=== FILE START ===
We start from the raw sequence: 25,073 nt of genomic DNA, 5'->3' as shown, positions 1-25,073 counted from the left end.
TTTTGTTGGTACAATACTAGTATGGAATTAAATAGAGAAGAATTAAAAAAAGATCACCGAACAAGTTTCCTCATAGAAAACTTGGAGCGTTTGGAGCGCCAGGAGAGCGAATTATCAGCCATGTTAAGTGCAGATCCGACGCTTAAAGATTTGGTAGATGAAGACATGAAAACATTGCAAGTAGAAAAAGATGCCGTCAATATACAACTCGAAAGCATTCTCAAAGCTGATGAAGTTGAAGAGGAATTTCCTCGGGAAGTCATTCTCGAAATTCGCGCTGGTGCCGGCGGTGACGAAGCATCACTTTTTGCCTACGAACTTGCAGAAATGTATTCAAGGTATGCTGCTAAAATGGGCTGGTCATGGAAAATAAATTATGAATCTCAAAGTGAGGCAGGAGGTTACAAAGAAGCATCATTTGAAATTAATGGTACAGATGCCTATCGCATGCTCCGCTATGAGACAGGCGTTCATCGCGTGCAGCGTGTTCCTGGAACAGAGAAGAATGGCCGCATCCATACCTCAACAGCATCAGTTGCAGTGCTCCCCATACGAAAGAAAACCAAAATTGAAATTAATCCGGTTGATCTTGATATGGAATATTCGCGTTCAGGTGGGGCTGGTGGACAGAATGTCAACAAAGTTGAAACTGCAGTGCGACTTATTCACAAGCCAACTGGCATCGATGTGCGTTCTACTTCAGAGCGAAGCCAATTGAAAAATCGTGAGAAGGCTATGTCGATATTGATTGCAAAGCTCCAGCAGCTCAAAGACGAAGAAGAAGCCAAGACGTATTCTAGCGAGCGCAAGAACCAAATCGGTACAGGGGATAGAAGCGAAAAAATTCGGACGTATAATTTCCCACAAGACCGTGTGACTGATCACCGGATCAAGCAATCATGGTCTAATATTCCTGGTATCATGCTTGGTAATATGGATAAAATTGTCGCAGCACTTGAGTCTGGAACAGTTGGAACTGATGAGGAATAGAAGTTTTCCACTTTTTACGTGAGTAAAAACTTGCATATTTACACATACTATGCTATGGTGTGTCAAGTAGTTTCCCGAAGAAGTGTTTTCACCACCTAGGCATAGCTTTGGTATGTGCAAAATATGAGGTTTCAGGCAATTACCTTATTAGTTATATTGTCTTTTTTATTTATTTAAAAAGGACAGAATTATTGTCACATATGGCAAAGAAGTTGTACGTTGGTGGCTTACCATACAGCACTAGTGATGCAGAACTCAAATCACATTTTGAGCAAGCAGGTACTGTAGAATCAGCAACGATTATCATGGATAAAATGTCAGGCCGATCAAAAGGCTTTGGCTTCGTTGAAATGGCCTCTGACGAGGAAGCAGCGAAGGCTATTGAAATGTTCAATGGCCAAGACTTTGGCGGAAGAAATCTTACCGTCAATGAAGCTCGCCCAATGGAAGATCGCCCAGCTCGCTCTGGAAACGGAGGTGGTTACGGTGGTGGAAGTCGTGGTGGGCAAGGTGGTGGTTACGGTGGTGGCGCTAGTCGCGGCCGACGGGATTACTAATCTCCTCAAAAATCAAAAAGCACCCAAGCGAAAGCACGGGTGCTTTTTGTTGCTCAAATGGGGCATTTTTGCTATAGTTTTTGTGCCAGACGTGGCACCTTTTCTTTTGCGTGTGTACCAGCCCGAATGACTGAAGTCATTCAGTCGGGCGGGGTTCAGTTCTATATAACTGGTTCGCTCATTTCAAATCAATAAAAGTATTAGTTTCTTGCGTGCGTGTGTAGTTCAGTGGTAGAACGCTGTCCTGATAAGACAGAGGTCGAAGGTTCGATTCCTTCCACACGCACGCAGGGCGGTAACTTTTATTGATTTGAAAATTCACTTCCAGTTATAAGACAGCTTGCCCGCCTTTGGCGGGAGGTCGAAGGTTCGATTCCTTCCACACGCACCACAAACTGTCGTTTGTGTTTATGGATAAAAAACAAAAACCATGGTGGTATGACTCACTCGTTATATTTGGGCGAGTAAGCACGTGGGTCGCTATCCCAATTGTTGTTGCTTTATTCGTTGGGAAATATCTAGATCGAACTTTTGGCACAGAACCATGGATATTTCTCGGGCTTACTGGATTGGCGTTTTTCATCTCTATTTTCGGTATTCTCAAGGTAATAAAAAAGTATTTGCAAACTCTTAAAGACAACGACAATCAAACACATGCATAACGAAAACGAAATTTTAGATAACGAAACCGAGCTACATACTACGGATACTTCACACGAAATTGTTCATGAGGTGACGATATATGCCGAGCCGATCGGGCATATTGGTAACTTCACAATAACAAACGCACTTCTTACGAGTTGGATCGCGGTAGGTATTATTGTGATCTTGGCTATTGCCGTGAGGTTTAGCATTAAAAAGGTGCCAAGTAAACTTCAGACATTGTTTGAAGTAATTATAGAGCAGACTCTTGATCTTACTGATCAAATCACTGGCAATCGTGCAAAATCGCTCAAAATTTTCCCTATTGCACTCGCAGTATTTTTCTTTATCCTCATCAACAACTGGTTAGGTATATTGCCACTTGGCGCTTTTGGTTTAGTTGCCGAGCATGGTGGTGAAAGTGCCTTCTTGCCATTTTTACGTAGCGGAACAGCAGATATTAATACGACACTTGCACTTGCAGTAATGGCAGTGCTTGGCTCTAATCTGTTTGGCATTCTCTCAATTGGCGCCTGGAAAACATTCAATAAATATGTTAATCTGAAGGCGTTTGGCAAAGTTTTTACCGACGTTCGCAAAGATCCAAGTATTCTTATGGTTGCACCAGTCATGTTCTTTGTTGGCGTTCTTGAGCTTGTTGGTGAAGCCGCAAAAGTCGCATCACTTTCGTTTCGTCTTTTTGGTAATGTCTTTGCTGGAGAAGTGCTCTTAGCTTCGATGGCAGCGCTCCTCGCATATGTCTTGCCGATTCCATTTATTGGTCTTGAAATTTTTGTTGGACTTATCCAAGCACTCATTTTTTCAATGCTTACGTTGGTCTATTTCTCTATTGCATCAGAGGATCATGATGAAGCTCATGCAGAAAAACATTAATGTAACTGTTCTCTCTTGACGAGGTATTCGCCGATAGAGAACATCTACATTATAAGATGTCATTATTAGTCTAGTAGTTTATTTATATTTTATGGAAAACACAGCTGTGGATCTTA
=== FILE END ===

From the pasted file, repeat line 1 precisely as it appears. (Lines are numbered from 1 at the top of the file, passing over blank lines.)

We start from the raw sequence: 25,073 nt of genomic DNA, 5'->3' as shown, positions 1-25,073 counted from the left end.